Diarrhea: Clinical (To be retired)


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Diarrhea: Clinical (To be retired)

Medicine and surgery

Allergy and immunology

Antihistamines for allergies


Cardiology, cardiac surgery and vascular surgery

Coronary artery disease: Clinical (To be retired)

Heart failure: Clinical (To be retired)

Syncope: Clinical (To be retired)

Hypertension: Clinical (To be retired)

Hypercholesterolemia: Clinical (To be retired)

Peripheral vascular disease: Clinical (To be retired)

Leg ulcers: Clinical (To be retired)

Adrenergic antagonists: Alpha blockers

Adrenergic antagonists: Beta blockers

ACE inhibitors, ARBs and direct renin inhibitors

Thiazide and thiazide-like diuretics

Calcium channel blockers

Lipid-lowering medications: Statins

Lipid-lowering medications: Fibrates

Miscellaneous lipid-lowering medications

Antiplatelet medications

Dermatology and plastic surgery

Hypersensitivity skin reactions: Clinical (To be retired)

Eczematous rashes: Clinical (To be retired)

Papulosquamous skin disorders: Clinical (To be retired)

Alopecia: Clinical (To be retired)

Hypopigmentation skin disorders: Clinical (To be retired)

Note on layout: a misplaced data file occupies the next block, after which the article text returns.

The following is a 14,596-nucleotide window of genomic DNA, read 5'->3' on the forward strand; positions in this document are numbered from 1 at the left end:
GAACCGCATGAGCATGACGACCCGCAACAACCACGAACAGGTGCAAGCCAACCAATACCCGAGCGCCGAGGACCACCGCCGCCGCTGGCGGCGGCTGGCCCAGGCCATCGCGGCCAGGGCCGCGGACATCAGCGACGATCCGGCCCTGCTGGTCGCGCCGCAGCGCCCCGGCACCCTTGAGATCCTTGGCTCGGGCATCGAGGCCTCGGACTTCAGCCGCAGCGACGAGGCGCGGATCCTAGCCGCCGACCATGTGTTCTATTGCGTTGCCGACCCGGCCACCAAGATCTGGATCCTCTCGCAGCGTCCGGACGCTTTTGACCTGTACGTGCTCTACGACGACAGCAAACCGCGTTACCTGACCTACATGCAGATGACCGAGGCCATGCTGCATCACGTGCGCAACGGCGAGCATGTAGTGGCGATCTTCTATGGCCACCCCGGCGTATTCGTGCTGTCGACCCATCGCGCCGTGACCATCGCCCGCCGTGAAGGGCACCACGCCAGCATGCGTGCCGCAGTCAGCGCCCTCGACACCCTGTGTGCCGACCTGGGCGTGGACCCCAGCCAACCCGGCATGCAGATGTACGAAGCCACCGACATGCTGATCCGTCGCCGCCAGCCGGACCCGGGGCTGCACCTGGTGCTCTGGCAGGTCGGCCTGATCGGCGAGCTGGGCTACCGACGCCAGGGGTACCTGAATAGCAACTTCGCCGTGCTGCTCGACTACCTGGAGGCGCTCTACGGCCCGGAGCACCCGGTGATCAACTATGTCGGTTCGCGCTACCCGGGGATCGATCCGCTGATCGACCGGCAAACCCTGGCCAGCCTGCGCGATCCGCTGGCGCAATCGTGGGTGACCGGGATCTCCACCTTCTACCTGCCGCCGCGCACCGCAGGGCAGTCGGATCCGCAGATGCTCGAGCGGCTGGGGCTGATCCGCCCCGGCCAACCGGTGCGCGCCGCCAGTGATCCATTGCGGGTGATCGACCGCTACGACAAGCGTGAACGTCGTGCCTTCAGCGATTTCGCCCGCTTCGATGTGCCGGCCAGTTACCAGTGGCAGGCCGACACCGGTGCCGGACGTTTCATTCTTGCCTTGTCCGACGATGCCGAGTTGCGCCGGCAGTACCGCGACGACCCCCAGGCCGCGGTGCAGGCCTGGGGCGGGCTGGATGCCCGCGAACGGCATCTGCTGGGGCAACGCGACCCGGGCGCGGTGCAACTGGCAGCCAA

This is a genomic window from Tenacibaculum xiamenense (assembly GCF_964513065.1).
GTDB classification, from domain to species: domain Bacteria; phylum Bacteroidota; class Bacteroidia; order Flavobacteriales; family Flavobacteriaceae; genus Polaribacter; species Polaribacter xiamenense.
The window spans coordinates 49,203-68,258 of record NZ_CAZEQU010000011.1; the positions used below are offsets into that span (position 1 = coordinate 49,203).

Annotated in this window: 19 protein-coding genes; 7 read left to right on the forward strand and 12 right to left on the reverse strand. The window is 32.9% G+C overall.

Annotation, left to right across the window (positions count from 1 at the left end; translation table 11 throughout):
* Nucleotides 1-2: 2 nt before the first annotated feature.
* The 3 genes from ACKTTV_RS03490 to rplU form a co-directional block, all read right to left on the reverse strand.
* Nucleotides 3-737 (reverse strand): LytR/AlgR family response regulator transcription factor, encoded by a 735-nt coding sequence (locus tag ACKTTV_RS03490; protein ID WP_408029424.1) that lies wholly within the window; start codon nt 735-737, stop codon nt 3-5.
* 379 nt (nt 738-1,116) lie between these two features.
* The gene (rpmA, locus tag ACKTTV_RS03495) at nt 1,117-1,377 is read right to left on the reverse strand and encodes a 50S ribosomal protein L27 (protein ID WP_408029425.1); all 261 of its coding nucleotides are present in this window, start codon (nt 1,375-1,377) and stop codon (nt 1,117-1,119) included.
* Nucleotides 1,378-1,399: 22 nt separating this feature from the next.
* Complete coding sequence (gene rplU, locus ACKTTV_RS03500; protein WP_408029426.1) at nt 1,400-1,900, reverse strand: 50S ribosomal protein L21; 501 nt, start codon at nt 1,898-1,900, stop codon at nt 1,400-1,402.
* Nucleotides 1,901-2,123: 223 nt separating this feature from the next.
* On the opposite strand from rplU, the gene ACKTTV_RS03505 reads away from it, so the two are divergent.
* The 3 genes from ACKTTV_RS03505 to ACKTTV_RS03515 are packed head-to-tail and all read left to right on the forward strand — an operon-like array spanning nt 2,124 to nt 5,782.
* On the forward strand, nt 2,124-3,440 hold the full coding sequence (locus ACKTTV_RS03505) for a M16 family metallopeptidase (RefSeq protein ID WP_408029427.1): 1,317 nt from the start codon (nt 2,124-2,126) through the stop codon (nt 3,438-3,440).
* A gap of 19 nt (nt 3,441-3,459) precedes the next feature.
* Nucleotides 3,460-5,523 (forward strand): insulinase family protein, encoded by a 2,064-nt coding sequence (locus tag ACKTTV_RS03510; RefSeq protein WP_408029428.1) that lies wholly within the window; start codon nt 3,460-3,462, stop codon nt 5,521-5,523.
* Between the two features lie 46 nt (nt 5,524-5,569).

Benign hyperpigmented skin lesions: Clinical (To be retired)

Skin cancer: Clinical (To be retired)

Endocrinology and ENT (Otolaryngology)

Diabetes mellitus: Clinical (To be retired)

Hyperthyroidism: Clinical (To be retired)

Hypothyroidism and thyroiditis: Clinical (To be retired)

Dizziness and vertigo: Clinical (To be retired)

Hyperthyroidism medications

Hypothyroidism medications


Hypoglycemics: Insulin secretagogues

Miscellaneous hypoglycemics

Gastroenterology and general surgery

Gastroesophageal reflux disease (GERD): Clinical (To be retired)

Peptic ulcers and stomach cancer: Clinical (To be retired)

Diarrhea: Clinical (To be retired)

Malabsorption: Clinical (To be retired)

Colorectal cancer: Clinical (To be retired)

Diverticular disease: Clinical (To be retired)

Anal conditions: Clinical (To be retired)

Cirrhosis: Clinical (To be retired)

Breast cancer: Clinical (To be retired)

Laxatives and cathartics


Acid reducing medications

Hematology and oncology

Anemia: Clinical (To be retired)

Anticoagulants: Warfarin

Anticoagulants: Direct factor inhibitors

Antiplatelet medications

Infectious diseases

Pneumonia: Clinical (To be retired)

Urinary tract infections: Clinical (To be retired)

Skin and soft tissue infections: Clinical (To be retired)

Protein synthesis inhibitors: Aminoglycosides

Antimetabolites: Sulfonamides and trimethoprim

Miscellaneous cell wall synthesis inhibitors

Protein synthesis inhibitors: Tetracyclines